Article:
Although just watching her emotions flit across her transparent face enthralled him. Right now she was intrigued but wary. As he was.
With shock he realized he'd been silent and watching her for too long. His beautiful hostess had risen and was speaking words of dismissal. He was a damn idiot.
Her tone held the cool polish of an elegant lady.
"I prefer to continue our interesting encounter when I'm not grimy from gardening. If you could come to tea in two days' time, perhaps?"
His lips curled in amusement. The words and tone were polite but still he'd just received as definite a command to depart as he'd ever heard.
He rose and touched his lips to her outstretched hand. If she wanted to play lady of the manor he'd be glad to oblige. He couldn't resist turning her hand over and pressing a warmer kiss onto her palm.
"I'll look forward with great pleasure to our tea."
He smiled into her eyes, wheeled gracefully and left.
Jenny stood looking after him. Drat the man. He'd thoroughly cut up her peace. Although his errant eyebrow hitched even higher than its brother as he smiled and walked from her. Her palm tingled. In fact, all of her tingled. Even her bones quivered.
What in the name of Merlin's magic had come over her?
* * * * *
Jenny sat finishing her coffee, eating the last bite of the delicious coffee cake her cook provided but not really tasting it. Engrossed, she leafed through Zach Rendell's last chapter of his book, Myths and Legends of the British Countryside.
A small smile curved her lips. He'd effectively marshaled his arguments as to why such a thing as a mage never existed. Merlin was a product of the times when such images were essential to explain natural phenomena to the citizenry. No one then disputed the speaker's claim. The common people were without the education to do anything but fall in line. They found it consoling to believe in figures like Merlin who could calm their fears and give them hope.
The whole premise was logical, well reasoned and well presented. She had not a doubt this was his conviction. Never mind he never guessed how mistaken his precise logic could be. He wrote with eloquence and persuasive reasoning.
She could hardly wait to introduce him to her twin brother Gareth. Perhaps even to her parents. If she could persuade Dr. Rendell to stay in the area for long enough, something would certainly happen to cause one of her mage relatives to use their power. Something even his coldly analytical mind could not refute.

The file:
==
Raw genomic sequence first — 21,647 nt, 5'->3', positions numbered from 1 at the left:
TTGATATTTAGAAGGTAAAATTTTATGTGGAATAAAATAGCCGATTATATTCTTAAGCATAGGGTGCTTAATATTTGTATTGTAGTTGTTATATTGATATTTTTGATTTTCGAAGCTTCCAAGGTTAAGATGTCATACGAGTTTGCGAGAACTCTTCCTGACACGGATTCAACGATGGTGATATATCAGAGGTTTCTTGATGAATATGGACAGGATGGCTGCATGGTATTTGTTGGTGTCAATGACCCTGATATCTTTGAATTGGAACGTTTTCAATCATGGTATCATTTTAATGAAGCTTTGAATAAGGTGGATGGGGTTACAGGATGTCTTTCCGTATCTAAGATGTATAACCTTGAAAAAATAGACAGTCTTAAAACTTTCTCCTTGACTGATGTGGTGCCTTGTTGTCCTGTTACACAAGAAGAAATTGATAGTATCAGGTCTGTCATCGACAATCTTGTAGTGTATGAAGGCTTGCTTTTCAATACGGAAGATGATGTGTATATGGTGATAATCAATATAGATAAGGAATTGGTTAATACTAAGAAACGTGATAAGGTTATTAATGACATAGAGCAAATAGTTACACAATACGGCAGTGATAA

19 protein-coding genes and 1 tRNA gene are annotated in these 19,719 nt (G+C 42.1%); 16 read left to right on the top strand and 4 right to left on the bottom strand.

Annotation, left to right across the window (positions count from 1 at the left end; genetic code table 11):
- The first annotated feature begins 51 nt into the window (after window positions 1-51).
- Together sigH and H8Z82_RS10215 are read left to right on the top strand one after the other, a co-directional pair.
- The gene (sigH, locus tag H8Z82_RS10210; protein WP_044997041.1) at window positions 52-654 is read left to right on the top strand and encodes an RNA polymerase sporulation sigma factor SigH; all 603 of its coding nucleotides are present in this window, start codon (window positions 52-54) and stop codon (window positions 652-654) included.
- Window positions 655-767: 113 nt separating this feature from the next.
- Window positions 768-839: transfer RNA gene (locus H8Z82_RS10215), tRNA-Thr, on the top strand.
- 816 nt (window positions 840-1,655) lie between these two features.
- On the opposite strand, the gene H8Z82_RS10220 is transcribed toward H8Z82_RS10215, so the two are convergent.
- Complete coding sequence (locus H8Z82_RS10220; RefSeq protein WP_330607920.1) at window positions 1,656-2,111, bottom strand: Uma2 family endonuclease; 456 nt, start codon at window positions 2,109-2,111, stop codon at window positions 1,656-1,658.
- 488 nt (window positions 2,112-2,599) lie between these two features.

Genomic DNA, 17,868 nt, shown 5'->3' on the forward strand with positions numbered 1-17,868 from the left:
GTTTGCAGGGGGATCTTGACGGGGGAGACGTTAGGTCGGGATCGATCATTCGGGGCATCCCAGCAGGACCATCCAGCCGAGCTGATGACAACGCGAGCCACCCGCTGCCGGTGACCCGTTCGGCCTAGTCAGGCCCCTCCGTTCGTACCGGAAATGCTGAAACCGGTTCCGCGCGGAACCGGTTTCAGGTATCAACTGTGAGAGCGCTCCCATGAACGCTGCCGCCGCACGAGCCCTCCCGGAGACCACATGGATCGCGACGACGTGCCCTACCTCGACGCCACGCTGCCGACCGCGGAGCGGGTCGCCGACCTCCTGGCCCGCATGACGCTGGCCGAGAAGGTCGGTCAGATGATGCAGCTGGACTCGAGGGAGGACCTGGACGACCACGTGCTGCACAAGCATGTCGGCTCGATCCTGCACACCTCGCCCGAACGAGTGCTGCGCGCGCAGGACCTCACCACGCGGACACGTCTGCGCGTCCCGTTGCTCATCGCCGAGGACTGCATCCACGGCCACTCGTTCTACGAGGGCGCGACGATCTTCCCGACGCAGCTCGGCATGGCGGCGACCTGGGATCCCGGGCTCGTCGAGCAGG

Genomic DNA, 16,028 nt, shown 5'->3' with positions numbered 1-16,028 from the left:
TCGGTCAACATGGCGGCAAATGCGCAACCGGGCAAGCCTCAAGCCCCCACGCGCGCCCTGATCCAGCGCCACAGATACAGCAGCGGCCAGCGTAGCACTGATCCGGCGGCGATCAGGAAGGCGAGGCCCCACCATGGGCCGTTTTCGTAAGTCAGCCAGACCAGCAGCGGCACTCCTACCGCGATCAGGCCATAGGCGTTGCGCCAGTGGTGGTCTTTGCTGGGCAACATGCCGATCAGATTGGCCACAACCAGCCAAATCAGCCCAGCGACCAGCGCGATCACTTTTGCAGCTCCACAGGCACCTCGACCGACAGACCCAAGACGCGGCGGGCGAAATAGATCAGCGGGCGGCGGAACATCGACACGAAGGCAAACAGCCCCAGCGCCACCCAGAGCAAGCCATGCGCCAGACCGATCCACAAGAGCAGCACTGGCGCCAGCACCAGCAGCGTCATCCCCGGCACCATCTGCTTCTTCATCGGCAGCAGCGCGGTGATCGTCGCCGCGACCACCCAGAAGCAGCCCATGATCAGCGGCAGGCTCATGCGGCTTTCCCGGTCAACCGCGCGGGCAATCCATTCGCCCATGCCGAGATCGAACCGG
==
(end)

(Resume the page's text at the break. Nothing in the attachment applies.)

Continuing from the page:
And how interesting that could be.
She grinned at the thought.
In the meantime, she meant to enjoy his brilliant mind. Current times were bursting with problems created by the Great War and she wanted to thrash out recent events with him. Granted, she and her parents and her brother often discussed all the current topics but she would relish opinions from an outsider. She'd give him full marks for native intelligence, even though he had no idea of the facts of the world she lived in.
She didn't intend to try to convert him to the truth. That would be useless before he was ready. She just wanted to know his thoughts on the world and its current terrible condition. He was superbly educated but actually fairly na?ve. And quite sure his way was the only way to look at matters.
And she certainly wouldn't ever let him suspect how her entire being came to tingling life when he came near.
She found her gloves in the gardening shed where Hansen must have put them after she'd discarded them by the front door. She tucked them in her pocket and went out to celebrate a glorious day. The rays of the rising sun still showed a little color as the sky grew ever more blue. Pink and lavender showed palely now but would soon disappear in the mounting morning light. She drew in a slow breath of the air of Blue Meadows, her own precious home.
She had plenty of work to do. The day would be warm and she should check if the melon plants had been shaded in the planting beds. She knew better than to insult her gardener by offending him with a probably unneeded suggestion. She'd just glanced at the beds on her way to find Smithers, the head man of the new workers she'd hired to plant the grapevines. She wanted Smithers to start digging soon to the caverns in the chalk soil where she meant to store future wine. So many ideas to set in motion. Surely she had enough to do to keep her mind well occupied for one measly day until the intriguing Dr. Rendell came to tea.
Perhaps Smithers would have some ideas of where to store the excavated dirt. The caverns must be spacious and well braced. The vineyards of France must have long ago solved such problems. Perhaps she should visit some of the wineries there but first she'd talk to Smithers. He seemed an intelligent man and she counted on him a great deal.
Surely she had enough to do she'd not need to waste another thought on the disdainful Dr. Rendell. He might have the charm of the angel Gabriel but his prejudices were regrettable. And probably ingrained at this point, so he'd be a man forever flawed. At least to a daughter of Merlin and the Lady of the Lake. Two from such disparate backgrounds could never find a common meeting place.
She wouldn't even think of him until he arrived tomorrow afternoon for tea. Not even once.
Although probably she couldn't expect him before three at the earliest.